7:58 am
Tue September 17, 2013

Fundraising Drive to Combat Cancer in Kentucky Nearing Goal

A public-private partnership to fight colon cancer in Kentucky appears to be gaining steam.

The Kentucky Cancer Foundation is nearing its goal of matching $1 million that Gov. Steve Beshear was able to set aside for colon cancer screening in the state budget.

Beshear and health officials provided an update on the initiative to fight cancer in a state that ranks among the worst in the nation for the disease.

Some 500 uninsured Kentuckians have already been screened for colon cancer through the initiative. That number is expected to reach 2,000 by next June.

Of those who have undergone colonoscopies, 25 percent were found to have pre-cancerous polyps that were removed to prevent the development of cancer.

The program is targeting uninsured Kentuckians between the ages of 50 and 64.

2:03 am
Fri September 13, 2013

Treating Kids' Cancer With Science And A Pocket Full Of Hope

Dr. Jim Olson meets with Carver Faull at Seattle Children's Hospital in August. Carver, now 12, had surgery to remove a brain tumor in 2012.
Matthew Ryan Williams for NPR

Originally published on Tue April 22, 2014 9:02 am

Try to imagine someone who is supremely calm while at the same time bursting with energy, and you've got a pretty good idea of what Jim Olson is like.

He's a cancer researcher, physician, cyclist, kayaker and cook, not always in that order. He approaches each activity with incredible passion.

But to really understand Olson, you have to watch him in action with patients.

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9:55 am
Wed August 21, 2013

Top Cancer Research Team Leaving U of L for UK

An internationally-recognized cancer research team is leaving one Kentucky university for another.

A group of top researchers is leaving the University of Louisville for the University of Kentucky, one month after UK announced it was becoming home to the state’s first National Cancer Institute-designated cancer center.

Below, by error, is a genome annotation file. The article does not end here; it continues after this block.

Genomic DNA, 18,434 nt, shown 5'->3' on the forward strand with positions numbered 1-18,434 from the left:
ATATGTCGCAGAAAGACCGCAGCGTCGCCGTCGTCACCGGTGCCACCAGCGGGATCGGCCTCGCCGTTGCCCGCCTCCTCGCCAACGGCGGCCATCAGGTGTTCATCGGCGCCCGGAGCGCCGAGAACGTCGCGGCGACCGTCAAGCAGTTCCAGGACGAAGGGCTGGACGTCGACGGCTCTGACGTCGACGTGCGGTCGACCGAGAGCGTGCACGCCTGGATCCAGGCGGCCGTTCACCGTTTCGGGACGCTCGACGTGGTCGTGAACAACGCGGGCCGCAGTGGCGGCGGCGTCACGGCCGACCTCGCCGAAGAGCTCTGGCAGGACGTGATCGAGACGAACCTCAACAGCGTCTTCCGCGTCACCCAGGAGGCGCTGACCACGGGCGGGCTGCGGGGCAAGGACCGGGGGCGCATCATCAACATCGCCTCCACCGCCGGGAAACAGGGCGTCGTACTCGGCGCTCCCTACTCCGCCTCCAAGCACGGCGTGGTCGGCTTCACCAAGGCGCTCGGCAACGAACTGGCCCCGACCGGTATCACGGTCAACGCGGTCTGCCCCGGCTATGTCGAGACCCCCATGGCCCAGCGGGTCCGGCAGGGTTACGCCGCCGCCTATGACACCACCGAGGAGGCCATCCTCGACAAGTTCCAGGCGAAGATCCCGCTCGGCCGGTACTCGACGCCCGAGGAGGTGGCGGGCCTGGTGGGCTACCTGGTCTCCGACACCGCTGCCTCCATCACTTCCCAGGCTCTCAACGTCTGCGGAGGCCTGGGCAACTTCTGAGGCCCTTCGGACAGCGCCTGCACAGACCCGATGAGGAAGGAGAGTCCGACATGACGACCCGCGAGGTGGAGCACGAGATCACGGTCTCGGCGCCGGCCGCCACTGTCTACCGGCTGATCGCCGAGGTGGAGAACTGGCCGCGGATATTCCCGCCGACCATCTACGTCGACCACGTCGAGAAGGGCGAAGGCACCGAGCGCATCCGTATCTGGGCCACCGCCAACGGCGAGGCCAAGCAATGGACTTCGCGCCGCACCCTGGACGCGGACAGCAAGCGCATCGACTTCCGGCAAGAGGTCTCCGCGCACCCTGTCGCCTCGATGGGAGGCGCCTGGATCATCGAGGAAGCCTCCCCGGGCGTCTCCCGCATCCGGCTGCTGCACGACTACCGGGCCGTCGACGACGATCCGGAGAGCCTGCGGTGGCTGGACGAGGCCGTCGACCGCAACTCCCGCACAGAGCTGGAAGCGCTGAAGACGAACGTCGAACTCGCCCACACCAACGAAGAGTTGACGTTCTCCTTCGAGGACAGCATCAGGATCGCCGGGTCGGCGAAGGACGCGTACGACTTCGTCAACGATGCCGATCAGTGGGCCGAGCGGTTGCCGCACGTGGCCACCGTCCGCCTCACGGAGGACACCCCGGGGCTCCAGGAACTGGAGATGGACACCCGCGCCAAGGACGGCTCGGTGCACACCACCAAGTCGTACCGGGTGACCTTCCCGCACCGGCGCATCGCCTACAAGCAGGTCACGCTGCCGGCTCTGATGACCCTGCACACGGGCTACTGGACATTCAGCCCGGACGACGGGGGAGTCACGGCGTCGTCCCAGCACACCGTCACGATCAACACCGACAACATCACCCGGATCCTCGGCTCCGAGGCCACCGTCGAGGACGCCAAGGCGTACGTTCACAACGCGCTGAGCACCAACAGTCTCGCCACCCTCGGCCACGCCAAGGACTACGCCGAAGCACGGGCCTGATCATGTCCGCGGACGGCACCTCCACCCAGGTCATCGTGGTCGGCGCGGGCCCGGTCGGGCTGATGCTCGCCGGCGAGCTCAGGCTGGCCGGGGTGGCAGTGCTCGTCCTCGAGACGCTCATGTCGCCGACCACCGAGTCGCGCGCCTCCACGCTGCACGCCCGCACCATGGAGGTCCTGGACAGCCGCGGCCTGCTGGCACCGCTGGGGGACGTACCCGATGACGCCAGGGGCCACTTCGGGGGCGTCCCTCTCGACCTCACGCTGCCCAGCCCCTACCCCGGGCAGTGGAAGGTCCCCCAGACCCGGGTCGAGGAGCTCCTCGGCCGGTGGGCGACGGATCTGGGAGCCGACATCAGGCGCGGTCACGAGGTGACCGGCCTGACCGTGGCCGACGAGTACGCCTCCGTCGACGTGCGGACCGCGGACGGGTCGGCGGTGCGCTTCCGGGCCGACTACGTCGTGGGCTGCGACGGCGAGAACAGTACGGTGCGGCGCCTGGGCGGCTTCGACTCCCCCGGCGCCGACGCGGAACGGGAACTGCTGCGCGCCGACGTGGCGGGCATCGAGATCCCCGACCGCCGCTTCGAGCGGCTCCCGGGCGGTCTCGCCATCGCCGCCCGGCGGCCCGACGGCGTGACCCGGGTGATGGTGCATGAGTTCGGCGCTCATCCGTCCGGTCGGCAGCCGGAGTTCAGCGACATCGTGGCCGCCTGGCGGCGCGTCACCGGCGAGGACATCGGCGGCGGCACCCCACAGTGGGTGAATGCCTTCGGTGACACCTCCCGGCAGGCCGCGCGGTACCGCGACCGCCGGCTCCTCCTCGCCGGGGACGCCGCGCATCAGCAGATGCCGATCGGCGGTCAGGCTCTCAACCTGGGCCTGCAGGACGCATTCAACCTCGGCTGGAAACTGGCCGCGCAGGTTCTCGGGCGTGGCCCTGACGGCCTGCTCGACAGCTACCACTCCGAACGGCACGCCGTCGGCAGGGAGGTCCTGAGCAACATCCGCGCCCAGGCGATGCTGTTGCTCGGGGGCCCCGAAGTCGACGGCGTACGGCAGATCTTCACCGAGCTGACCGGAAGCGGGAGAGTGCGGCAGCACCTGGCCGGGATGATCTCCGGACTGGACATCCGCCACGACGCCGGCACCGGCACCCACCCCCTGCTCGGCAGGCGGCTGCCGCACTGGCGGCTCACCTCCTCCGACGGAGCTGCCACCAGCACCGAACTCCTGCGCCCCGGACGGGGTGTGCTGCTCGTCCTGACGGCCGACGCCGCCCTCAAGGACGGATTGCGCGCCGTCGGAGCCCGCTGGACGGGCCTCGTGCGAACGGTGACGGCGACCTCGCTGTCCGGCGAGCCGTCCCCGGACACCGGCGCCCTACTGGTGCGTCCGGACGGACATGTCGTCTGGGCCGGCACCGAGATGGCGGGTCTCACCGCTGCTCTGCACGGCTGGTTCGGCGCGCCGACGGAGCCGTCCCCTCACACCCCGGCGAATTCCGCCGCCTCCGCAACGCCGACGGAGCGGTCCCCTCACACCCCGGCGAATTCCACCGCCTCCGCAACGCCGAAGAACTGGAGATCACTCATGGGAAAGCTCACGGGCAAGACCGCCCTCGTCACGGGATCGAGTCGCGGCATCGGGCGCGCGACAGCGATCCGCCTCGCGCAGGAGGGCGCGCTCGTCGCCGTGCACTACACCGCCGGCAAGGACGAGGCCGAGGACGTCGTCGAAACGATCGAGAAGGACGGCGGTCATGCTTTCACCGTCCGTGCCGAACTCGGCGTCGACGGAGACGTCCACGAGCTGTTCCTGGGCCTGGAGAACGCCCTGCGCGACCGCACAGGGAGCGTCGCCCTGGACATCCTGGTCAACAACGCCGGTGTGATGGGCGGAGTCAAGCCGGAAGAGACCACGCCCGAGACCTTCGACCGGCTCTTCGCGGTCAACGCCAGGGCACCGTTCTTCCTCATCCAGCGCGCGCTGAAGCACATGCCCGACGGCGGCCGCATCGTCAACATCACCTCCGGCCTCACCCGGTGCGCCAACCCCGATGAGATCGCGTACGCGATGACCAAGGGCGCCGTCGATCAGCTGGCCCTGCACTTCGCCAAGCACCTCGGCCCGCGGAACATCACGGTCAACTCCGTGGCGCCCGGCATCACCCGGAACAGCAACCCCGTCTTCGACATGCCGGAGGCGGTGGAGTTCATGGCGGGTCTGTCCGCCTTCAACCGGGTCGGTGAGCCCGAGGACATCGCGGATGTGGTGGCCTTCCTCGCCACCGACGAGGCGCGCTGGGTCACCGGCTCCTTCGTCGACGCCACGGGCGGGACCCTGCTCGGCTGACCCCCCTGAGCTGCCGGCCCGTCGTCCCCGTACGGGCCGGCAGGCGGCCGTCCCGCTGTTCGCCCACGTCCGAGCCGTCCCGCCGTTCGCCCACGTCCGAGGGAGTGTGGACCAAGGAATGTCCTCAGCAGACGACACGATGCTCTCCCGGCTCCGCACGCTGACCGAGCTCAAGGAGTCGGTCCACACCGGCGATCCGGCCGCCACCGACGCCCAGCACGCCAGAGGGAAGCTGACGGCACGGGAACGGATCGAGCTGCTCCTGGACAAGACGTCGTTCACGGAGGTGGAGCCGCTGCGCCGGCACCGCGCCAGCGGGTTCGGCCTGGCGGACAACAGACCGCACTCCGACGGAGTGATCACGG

The Courier-Journal reports the four researchers will establish the UK Center for Regulatory and Environmental Analytical Metabolomics, or UK-CREAM. The center is expected to bring to UK over $17-million in federal funding over five years.

Officials at UK say they didn’t actively recruit the U of L researchers, but were instead approached by them.

One of the researchers, Andrew Lane, said he and colleagues made the move because UK was in “an expansion phase, particularly in cancer, which is very attractive to us.”

12:26 pm
Fri July 12, 2013

UK's Markey Cancer Center Gains Designation, Leading to New Drug Options and Clinical Trials

The Markey Cancer Center at the University of Kentucky
Credit UK

Kentucky has gained new clout in its fight against cancer, resulting from the rising status of the cancer center at its flagship university.

The University of Kentucky Markey Cancer Center in Lexington on Friday earned the designation as a National Cancer Institute facility. It becomes the 68th medical center in the country to receive the prestigious title and the only one in Kentucky.

The designation has the potential to bring millions of dollars of additional research funding to the Markey Center.

It also means patients will have access to new drugs, treatment options and clinical trials offered only at NCI centers.

UK President Eli Capilouto says it signals that Kentucky will "no longer indulge the scourge of cancer."

Kentucky is at or near the top nationally in several cancer rates.

9:53 am
Tue July 17, 2012

Tennessee Women Suffering from Increased Lung Cancer Death Rates

A new study shows an increase in lung cancer deaths among Tennessee women who began smoking in the 1960s and 70s. Researchers point out women smokers became much more socially acceptable during that era.

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1:36 pm
Tue February 28, 2012

New Effort Announced to Provide Cancer Screenings for Uninsured Kentuckians

Several healthcare groups have come together in a public-private partnership to fight cancer in Kentucky. The newly-formed Kentucky Cancer Foundation is part of a two-million-dollar initiative to help uninsured Kentuckians get cancer screenings.

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